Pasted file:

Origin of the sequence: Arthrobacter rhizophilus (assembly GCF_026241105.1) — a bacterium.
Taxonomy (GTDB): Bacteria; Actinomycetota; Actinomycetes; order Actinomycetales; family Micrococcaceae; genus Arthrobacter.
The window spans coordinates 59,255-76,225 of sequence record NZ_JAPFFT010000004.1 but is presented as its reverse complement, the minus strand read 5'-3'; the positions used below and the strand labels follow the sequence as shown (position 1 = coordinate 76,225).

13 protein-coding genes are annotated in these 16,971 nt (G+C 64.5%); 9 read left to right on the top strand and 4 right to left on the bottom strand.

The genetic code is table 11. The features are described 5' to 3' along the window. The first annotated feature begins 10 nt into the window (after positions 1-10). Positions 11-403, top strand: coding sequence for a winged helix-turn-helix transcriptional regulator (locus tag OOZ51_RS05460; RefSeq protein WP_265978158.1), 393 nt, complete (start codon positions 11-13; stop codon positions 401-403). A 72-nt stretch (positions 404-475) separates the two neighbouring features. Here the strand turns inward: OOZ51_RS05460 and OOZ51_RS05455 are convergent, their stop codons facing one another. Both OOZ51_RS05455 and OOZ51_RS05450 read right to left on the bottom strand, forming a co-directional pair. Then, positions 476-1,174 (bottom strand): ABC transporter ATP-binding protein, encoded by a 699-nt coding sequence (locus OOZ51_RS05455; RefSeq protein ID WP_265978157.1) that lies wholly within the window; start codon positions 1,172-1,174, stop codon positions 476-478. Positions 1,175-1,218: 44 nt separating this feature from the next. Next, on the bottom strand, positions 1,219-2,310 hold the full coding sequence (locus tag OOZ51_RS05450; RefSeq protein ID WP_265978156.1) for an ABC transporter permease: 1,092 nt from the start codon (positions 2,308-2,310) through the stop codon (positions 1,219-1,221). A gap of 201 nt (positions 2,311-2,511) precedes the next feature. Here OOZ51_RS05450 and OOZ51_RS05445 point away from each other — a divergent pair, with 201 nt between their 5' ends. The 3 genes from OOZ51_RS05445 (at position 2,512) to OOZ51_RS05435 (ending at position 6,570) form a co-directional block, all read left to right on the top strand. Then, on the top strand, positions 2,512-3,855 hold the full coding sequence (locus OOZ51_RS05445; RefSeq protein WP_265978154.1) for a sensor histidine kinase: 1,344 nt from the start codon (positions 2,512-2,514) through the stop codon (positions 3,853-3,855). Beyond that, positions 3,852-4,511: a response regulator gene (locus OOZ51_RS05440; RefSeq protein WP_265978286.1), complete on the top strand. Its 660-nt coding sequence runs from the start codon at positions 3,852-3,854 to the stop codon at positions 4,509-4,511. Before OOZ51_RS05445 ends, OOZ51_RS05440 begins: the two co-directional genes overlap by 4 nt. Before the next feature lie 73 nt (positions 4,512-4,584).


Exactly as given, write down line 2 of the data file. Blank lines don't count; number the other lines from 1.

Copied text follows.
Taxonomy (GTDB): Bacteria; Actinomycetota; Actinomycetes; order Actinomycetales; family Micrococcaceae; genus Arthrobacter.